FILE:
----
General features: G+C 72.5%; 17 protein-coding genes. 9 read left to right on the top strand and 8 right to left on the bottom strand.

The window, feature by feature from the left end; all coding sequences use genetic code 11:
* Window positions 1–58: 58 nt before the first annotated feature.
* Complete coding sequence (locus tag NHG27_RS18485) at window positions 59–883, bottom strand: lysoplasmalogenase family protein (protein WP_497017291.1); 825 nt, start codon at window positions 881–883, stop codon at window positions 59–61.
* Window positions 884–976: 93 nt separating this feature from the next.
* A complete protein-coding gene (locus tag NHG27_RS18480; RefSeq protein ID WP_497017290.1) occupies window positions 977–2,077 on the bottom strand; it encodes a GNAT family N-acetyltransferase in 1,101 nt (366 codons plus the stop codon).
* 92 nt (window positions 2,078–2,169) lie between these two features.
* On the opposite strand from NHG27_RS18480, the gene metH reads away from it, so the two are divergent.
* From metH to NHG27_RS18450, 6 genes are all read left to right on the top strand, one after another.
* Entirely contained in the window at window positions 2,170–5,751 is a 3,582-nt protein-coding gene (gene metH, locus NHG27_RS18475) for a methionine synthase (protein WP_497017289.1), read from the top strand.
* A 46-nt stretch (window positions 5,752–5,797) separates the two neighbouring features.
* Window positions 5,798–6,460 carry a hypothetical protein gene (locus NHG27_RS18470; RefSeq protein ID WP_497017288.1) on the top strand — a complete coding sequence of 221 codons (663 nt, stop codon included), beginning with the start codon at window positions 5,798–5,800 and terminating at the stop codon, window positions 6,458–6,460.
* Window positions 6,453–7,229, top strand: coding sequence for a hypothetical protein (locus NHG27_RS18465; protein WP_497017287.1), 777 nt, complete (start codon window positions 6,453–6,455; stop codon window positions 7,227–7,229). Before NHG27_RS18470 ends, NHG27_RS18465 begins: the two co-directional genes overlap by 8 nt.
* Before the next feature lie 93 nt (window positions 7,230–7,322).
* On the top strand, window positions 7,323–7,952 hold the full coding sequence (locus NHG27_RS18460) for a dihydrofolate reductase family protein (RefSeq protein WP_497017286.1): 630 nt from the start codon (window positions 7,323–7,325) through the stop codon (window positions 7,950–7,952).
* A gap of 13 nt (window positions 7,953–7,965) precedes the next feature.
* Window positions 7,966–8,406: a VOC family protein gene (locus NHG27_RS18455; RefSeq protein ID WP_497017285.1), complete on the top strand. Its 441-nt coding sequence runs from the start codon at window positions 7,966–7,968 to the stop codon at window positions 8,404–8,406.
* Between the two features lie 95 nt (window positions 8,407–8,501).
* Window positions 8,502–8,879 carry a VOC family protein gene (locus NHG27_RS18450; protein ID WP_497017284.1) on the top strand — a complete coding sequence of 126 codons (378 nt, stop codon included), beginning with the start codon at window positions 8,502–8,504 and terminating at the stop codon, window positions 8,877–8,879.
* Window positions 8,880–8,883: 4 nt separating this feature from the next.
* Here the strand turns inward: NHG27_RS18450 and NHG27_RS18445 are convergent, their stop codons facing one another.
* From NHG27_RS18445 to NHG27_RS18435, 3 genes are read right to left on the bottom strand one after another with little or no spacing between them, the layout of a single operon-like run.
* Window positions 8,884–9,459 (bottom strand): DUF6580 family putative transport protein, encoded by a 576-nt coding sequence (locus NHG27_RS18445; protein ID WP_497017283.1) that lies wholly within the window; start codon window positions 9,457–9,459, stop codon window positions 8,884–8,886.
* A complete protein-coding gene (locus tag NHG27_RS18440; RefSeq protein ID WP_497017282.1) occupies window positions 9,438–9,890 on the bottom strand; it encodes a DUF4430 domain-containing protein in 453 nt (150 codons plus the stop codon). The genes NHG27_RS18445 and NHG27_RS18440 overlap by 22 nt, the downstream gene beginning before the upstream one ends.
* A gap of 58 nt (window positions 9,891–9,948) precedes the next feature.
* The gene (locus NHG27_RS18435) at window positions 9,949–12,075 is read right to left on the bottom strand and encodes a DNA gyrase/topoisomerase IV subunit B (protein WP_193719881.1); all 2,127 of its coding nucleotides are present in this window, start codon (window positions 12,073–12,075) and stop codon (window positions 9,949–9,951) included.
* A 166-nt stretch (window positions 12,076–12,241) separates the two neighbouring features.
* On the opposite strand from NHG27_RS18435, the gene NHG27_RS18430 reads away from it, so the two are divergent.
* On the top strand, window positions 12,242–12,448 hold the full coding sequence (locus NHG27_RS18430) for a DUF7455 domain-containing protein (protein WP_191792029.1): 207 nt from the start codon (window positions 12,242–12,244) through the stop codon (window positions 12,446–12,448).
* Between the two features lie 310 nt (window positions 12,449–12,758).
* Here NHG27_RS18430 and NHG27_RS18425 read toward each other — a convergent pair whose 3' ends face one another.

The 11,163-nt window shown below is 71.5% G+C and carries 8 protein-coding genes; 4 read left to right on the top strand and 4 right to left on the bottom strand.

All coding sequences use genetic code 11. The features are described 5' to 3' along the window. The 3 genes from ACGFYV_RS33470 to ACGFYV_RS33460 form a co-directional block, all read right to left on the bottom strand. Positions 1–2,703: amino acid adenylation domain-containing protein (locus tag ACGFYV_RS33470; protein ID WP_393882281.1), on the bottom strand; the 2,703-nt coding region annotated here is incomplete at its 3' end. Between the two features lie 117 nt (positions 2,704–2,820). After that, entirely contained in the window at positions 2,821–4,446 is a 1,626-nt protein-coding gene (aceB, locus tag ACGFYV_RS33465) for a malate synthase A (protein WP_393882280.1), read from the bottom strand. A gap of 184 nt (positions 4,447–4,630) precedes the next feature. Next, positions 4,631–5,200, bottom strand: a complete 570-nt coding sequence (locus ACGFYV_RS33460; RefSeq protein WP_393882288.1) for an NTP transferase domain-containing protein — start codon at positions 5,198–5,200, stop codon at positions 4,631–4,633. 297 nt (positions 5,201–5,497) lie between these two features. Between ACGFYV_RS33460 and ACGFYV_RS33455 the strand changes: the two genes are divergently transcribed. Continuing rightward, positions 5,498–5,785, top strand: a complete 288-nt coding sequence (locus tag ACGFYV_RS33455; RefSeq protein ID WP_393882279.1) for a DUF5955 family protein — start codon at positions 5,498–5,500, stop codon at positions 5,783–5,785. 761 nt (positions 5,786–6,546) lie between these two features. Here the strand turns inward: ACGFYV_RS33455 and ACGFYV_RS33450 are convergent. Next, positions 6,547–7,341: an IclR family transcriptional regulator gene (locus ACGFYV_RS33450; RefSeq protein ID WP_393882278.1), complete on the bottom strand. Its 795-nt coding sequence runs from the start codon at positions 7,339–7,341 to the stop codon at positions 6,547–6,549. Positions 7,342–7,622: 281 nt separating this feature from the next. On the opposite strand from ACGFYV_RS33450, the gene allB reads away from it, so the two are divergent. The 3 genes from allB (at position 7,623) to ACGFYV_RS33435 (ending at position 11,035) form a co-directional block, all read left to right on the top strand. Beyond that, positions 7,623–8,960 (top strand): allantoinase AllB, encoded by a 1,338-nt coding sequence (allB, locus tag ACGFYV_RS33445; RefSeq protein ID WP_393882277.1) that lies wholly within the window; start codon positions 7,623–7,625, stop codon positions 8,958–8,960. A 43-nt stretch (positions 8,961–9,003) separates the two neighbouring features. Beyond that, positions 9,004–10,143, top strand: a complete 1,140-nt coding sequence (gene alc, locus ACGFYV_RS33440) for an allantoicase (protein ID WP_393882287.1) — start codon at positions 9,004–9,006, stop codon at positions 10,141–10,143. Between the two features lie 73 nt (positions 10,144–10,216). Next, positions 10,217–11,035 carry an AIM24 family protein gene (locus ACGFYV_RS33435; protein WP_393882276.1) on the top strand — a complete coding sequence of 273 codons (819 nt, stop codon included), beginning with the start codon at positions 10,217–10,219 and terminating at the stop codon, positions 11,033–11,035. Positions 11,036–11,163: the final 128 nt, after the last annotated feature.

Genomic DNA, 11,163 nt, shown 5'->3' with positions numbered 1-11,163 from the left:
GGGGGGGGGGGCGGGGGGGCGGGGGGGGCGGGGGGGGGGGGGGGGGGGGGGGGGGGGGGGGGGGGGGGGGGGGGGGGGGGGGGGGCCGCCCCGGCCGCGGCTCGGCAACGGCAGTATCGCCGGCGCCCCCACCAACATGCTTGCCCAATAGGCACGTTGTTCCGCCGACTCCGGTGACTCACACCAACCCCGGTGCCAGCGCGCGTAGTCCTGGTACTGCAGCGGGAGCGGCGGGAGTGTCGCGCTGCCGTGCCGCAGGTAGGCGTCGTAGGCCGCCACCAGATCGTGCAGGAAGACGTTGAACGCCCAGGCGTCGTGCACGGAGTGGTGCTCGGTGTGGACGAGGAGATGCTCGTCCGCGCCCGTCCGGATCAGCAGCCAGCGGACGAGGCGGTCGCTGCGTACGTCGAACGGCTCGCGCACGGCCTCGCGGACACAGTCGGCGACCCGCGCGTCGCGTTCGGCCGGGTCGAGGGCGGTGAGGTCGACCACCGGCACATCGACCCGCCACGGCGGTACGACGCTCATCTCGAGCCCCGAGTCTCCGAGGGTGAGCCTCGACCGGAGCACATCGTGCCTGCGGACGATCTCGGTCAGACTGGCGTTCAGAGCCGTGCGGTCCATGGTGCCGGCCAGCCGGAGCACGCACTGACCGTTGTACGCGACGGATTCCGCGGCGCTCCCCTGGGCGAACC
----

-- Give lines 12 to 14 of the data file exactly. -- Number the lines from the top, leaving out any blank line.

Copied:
* Window positions 5,798–6,460 carry a hypothetical protein gene (locus NHG27_RS18470; RefSeq protein ID WP_497017288.1) on the top strand — a complete coding sequence of 221 codons (663 nt, stop codon included), beginning with the start codon at window positions 5,798–5,800 and terminating at the stop codon, window positions 6,458–6,460.
* Window positions 6,453–7,229, top strand: coding sequence for a hypothetical protein (locus NHG27_RS18465; protein WP_497017287.1), 777 nt, complete (start codon window positions 6,453–6,455; stop codon window positions 7,227–7,229). Before NHG27_RS18470 ends, NHG27_RS18465 begins: the two co-directional genes overlap by 8 nt.
* Before the next feature lie 93 nt (window positions 7,230–7,322).